Weather watchers have said "it's almost guaranteed" all-time heat records will be broken in major Australian cities over the coming days as a scorching heatwave marches across the continent.
We could even see Australia's hottest single day in history.
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Tomorrow, temperatures could exceed 20C above average in some areas with Melbourne likely to hit almost 40C. To put that into perspective, Melbourne usually only gets as high as the mid-twenties in December.
The Riverland of South Australia could breach 50C on Thursday.
Sydney's west could see 46C on Saturday while the 43C forecast in Canberra could be the capital's hottest ever temperature.
"A record heatwave is developing across southern Australia. We're expecting to break temperature records at dozens of locations across South Australia, the ACT, Victoria and New South Wales," Sky Weather Channel meteorologist Tom Saunders said.
The sheer expanse of the heat means Australia's all-time hottest day could be bested. This is measured by averaging out a day's temperatures across the nation.
"Australia's warmest day on record occurred in January 2013, when the average maximum temperature across the continent was 40.3C," Bureau of Meteorology (BOM) climatologist Dr Blair Trewin said.
"We're closely monitoring the development and progression of this heat but, based on current forecasts, we could see that record broken this week."
There are several danger days coming with elevated bushfire fears including in areas close to Sydney where blazes have destroyed homes and flames are licking the city's fringe.
Some 115 fires were burning on Tuesday morning with 59 of them uncontained.
The culprit is a trio of high pressure systems working in tandem, said Saunders.
"These three high pressure systems, on the east coast, west coast and South Coast, have created a cradle shape of high pressure that is leading to very hot air in the interior."
Saunders said it was "almost guaranteed" multiple records would fall with towns such as Port Augusta and Whyalla likely to have to rewrite their weather history books.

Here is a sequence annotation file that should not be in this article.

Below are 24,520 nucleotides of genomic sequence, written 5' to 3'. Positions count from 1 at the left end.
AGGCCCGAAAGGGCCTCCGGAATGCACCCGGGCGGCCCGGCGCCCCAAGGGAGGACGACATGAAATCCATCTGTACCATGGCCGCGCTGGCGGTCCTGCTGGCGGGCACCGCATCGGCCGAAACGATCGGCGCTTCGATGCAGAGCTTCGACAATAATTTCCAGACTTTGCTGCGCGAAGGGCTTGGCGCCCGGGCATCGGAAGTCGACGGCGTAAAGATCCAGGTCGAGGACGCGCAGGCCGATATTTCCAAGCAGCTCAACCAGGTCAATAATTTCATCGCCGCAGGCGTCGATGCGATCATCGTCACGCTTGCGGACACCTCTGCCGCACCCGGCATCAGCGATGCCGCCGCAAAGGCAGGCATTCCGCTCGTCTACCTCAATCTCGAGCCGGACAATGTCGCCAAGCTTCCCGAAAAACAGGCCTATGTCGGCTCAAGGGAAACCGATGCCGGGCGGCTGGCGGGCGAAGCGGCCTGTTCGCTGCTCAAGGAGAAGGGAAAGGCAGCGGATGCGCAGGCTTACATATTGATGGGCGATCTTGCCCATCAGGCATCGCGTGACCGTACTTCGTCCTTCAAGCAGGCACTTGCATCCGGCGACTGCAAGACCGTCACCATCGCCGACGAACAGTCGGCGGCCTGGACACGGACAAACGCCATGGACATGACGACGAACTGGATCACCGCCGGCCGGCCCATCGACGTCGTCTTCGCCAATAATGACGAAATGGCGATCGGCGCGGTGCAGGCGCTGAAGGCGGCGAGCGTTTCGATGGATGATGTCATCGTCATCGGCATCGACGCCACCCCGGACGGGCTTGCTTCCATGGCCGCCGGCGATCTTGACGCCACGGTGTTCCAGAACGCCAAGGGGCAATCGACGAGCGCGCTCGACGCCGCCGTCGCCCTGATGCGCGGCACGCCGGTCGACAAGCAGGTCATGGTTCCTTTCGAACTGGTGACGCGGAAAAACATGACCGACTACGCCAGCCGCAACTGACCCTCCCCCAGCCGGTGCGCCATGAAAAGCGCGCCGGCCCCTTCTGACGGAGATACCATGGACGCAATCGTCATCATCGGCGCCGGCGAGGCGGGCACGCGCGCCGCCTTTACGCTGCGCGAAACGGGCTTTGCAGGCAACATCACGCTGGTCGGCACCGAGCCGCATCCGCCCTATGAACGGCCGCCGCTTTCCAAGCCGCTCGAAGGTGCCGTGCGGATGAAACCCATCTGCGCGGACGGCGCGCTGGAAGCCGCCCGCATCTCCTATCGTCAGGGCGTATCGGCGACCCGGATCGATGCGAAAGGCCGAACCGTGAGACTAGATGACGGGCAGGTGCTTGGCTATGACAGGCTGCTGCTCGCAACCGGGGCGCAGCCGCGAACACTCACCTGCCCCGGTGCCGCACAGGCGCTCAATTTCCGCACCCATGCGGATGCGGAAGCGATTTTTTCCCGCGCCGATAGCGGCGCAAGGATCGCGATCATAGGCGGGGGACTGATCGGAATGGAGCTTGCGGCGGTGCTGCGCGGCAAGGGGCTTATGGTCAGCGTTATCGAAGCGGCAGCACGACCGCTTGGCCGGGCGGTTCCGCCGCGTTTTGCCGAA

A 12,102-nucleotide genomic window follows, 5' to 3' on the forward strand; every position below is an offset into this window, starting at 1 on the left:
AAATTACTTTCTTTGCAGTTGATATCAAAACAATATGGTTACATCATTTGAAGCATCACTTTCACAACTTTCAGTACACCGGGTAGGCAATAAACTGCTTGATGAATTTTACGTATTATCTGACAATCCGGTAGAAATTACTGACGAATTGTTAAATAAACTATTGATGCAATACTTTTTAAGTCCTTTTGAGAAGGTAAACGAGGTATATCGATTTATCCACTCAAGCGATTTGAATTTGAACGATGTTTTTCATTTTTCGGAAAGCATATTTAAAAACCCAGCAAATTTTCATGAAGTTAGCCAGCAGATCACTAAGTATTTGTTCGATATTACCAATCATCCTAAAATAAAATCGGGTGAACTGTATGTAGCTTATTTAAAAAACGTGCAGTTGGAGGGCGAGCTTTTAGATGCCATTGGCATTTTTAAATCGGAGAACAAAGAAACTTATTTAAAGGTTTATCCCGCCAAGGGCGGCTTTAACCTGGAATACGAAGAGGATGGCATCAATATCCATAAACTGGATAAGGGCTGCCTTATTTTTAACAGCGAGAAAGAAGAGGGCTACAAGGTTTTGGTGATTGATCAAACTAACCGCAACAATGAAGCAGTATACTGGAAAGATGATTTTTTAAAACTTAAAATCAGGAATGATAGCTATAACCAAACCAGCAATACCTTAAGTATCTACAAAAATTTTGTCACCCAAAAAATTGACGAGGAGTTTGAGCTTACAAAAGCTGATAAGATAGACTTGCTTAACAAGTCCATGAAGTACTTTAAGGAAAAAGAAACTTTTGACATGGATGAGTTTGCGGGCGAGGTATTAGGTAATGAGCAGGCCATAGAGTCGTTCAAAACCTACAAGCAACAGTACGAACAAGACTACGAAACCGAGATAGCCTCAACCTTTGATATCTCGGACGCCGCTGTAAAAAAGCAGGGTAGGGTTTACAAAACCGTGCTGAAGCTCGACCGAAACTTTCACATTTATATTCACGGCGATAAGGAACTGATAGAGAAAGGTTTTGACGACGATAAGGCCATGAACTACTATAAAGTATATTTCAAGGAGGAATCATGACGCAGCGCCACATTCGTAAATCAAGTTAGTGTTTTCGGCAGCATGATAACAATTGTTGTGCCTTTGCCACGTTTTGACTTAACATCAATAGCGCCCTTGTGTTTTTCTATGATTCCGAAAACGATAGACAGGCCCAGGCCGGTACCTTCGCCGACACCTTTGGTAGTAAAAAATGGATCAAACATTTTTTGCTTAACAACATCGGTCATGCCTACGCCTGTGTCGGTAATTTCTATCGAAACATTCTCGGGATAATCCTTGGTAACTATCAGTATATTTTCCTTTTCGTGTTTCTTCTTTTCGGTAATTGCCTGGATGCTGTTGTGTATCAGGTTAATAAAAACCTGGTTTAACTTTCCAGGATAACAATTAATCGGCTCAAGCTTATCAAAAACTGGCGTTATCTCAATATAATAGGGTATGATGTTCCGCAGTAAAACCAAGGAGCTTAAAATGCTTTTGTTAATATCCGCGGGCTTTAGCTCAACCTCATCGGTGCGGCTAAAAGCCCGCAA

The BOM has said that "maximums across the board will be exceptional" for this time of year.
This searing heat is pretty much a fact of life in Central Australia right now. In Alice Springs it is forecast to top out above 45C for at least the next seven days.
Towards the coast the heat will come in pulses, with peaks on Wednesday, Friday and Saturday depending on where you are.
Starting in Perth, Wednesday could see 35C highs before a dip to the mid-twenties on Wednesday and Thursday.
Then it's back up into the mid-thirties on Saturday.
The other side of the Nullarbor has a whole lot more weather drama going on. Adelaide is in the midst of a four-day run of absolutely scorching 40C-plus highs that will see 42C on Wednesday and 44C on Friday. That will be followed by a big dip to 25C on the weekend.
Renmark, in the Riverland, could reach 48C.
Melbourne can usually expect around 25C on an average December day. Not this week. Get set for a high of 39C on Wednesday, then down to 23C on Thursday, and up again to 41C on Friday. Like Adelaide, the mercury should plummet on Saturday to just 23C.
Mildura is looking at 45C on Wednesday and 47C on Friday; Bendigo will settle around between 42 and 44C this week.
Across the Bass Strait and it will be a bonkers (for Tasmania) 33C in Hobart on Friday. In the run up to that there will be a maximum of 28C on Wednesday with more average conditions on the weekend.
Being inland, Canberra can expect all of the heat and little of the relief this week. Up to 37C on Wednesday, 41C on Thursday and then 39C on Friday.
On Saturday, Canberra could top out at 43C and nearby bushfires could lead to smoke haze. It could be the city's hottest day ever.
Sydney will see a relatively mild 27C on Wednesday and then 35C on Thursday with windy conditions fanning flames to the city's west and north west.
Down to 26C on Friday and then zooming back up to 37C on Saturday. The cool change will come on Sunday.
As ever, even hotter in the city's west. Mid-thirties for Penrith on Wednesday and then 44C on Thursday, down to 33C on Friday and then a sizzling 46C which will only help those fires.
Heading up to Queensland and it's relatively mild compared to elsewhere – even if that does mean temperatures in the mid-thirties.
On Wednesday expect Brisbane to hit 29C then 30-33C for the rest of the week with a maximum of 35C on Sunday.
In the Top End, 35-36C for the foreseeable future with possible afternoon storms and a smattering of rain.
Meteorologist Sarah Scully said severe-to-extreme heatwaves in several areas will increase the risk of heat-related illnesses.
"It's important people follow the advice of health authorities, stay up to date with the latest forecasts and warnings from the bureau and remember to check in on any vulnerable family and friends," she said.